REQUIREMENT Punctuality is vitally important. Learners are expected to attend classes, rehearsals and performances on time and should be appropriately dressed (see Clothing Section). Learners who habitually turn up late to practical classes may be asked to sit and make notes, write them up and hand them in at the next practical class. ABSENCE PROCEDURE If you are unable to attend College because of illness you need to telephone to let us know before 9.15am, as you would in a job. You will also be required to fill in an Approval of Absence form which can be obtained from your tutor. Extended absences require a doctor’s certificate. Whilst on placement you are regarded as a member of their staff. It is vital that you phone them before your agreed start time if you are unable to attend and inform the Placement Officer.

PLAGIARISM The use of other people’s work and the submission of it as though it was your own is known as plagiarism (plagiarism means theft of other people’s ideas). Any work forming part of an assignment, project, test or other assessment must be your own and must not contain any plagiarised material. Evidence of plagiarism will result in failure of the assessment. Any new assessment arrangement will be given with a strict completion date. You will also be subject to the College’s disciplinary proceedings. If you wish to quote material from a textbook or other source then this should be referenced in your assignment. Your subject lecturer or Personal Tutor will show you how to do this.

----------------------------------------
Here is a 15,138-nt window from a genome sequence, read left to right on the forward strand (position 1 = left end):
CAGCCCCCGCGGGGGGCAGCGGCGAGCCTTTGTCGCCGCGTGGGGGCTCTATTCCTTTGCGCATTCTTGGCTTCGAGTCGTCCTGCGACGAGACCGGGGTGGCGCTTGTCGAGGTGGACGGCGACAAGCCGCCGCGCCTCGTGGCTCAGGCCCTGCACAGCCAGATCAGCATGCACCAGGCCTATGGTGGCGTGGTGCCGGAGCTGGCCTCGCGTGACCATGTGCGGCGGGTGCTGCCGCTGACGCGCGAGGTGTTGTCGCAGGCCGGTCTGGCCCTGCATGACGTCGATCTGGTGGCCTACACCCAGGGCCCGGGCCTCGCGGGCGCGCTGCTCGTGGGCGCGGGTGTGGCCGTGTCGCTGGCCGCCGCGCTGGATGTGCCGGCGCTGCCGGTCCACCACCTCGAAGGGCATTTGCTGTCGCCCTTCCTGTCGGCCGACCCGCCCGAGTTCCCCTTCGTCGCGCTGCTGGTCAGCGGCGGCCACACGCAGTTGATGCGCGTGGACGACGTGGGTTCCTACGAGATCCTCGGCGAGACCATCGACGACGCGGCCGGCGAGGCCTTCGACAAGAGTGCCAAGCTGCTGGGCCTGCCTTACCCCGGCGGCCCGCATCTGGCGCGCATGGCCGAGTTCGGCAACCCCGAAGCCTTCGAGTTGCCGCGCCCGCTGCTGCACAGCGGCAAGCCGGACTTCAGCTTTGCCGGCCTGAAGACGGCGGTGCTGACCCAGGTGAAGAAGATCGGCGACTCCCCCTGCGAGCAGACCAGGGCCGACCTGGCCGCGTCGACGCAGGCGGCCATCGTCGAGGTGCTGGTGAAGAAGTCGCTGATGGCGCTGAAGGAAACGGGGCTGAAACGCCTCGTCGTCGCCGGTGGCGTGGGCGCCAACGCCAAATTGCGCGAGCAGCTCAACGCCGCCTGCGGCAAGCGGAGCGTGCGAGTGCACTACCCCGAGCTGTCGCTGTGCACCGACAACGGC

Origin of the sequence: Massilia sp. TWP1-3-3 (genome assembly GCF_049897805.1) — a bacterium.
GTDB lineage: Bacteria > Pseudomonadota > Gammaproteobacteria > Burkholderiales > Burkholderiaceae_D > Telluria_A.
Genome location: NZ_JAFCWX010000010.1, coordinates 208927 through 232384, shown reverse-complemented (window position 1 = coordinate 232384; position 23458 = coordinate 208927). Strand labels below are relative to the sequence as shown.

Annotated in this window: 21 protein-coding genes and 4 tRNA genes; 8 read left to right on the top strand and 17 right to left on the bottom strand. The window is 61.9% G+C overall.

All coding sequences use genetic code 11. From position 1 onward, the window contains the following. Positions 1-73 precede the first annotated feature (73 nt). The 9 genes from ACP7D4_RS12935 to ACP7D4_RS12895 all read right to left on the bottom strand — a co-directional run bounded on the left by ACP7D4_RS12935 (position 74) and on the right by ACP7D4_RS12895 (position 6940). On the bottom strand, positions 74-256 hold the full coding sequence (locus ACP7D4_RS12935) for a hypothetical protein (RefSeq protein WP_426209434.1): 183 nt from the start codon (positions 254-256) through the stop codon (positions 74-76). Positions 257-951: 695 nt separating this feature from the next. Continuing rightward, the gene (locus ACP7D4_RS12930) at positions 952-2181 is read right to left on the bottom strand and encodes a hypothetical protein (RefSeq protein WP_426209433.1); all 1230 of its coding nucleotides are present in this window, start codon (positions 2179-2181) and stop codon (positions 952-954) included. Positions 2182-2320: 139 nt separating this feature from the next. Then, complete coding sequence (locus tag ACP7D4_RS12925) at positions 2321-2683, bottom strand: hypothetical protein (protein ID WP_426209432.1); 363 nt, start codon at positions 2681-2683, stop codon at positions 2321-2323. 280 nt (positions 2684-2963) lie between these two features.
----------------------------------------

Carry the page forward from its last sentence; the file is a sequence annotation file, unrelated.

Section 3 COLLEGE CALENDAR 2013/2014 2013 September 2nd September 3rd September 26th October 3rd October 8th October 10th October 16th October 21st – 25th October 29th October 30th & 31st November 5th November 7th November 14th November 15th December 19th

Autumn term starts. Learner Services Induction week Spalding Enrolment Higher Education Fair at BCUC HE Parents’ Briefing ‘Going to University’ BCUC Spalding College in Action Boston College in Action Volunteer Fair at BCUC Half term HE Open Event Parents’ evenings School Taster day Boston College in Action Spalding College in Action Closing date for UCAS applications (internal) End of Autumn term

2014 January 6th January 23rd February 6th February 11th February 17th - 21st March 3rd - 7th March 4th & 5th April 4th April 22nd May 5th May 26th June 10th June 12th June 26th

Spring term starts HE Open Event Boston College in Action Spalding College in Action Half term for learners Careers week Parents’ evenings End of Spring term Summer term starts Bank Holiday Bank Holiday Spalding Open Event (Information) Boston Open Evening (Information) Summer term ends

Note Any learner taking holidays outside of holiday periods will be considered absent from the course. Learners receiving support from the College Bursary Fund need to be aware that they will not be paid for holiday periods taken outside the academic breaks.